14. Ol Yeller - I winced when you included our beloved Reatta in the same post mentioning Gremlins and Pacers. May as well go all the way and include Pintos! :-) I think Barney is right. Reatta's may not be popular with the younger crowd, and they may never command the price of a GTO or '64 Nova (why did I ever sell that car?) But they will be collectible for that era ('85 to '95). What other cars from those years (or even from '80 to '00) will be collector's items? Another problem with cars of that era is that they all look like one another! Reattas ARE beautiful, stylish, and well made.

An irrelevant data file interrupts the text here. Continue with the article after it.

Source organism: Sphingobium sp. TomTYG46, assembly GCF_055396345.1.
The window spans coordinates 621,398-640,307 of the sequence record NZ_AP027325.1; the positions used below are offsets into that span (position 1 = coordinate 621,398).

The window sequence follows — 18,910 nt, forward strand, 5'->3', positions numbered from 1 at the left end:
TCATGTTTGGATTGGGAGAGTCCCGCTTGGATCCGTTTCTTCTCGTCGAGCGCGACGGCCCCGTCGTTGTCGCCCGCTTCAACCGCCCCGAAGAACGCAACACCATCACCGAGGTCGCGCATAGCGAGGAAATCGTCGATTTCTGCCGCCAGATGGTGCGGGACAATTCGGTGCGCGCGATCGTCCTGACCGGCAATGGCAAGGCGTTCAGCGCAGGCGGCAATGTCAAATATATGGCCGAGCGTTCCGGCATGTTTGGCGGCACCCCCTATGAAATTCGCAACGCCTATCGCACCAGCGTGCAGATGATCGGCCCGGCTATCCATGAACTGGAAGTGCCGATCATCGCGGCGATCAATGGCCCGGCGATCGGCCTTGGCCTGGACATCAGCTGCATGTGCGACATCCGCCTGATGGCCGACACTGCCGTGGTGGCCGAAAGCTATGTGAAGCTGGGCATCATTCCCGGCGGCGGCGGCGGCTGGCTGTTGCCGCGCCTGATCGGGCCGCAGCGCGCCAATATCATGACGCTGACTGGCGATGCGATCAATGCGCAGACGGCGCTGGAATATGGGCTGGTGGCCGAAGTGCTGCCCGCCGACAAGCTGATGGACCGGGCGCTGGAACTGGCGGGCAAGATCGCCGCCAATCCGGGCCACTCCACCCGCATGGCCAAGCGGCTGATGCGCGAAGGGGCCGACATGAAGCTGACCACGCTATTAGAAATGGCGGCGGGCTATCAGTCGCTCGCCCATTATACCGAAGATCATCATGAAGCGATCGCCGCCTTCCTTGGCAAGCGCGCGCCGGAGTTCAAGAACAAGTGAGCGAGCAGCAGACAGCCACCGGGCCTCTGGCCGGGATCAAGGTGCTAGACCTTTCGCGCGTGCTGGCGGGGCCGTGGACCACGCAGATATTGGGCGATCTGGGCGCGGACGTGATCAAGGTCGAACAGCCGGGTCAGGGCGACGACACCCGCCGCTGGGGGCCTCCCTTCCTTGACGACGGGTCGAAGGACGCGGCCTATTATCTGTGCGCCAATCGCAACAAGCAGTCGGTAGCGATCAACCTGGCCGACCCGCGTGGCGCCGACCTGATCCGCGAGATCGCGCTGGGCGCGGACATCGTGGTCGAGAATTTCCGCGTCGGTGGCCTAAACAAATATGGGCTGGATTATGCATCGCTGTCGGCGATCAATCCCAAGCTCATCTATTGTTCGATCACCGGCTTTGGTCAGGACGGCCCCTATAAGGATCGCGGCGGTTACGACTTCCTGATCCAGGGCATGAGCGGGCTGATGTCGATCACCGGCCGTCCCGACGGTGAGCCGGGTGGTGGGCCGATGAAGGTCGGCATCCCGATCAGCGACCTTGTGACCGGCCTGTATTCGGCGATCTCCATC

15. Thanks, Drake. No, I have other celebrations to attend. Beach and fireworks. Currently, I am helping to restore a 64 Corvette owned by an elderly man in our church. He hasn't been able to drive it for almost ten years, as he is retired and can't afford the new motor, brakes and paint job. So, we decided to bless him (a la Extreme Home Makeover) with a restored 'vette. I painted the engine compartment yesterday and we're putting the engine in tomorrow. I'll post a picture of it (before and after) when we're done in a couple of months. By the way, I was at our local auto paint store (Senick, in Costa Mesa, CA) and was asking about interior paint colors. He recommended a product called SEM and said (without me even mentioning what Greg Ross had told me about it) that in addition to it being great for interior parts, all you had to do was spray it into a rag and rub it on the carpet and it restores the carpet color! How about that!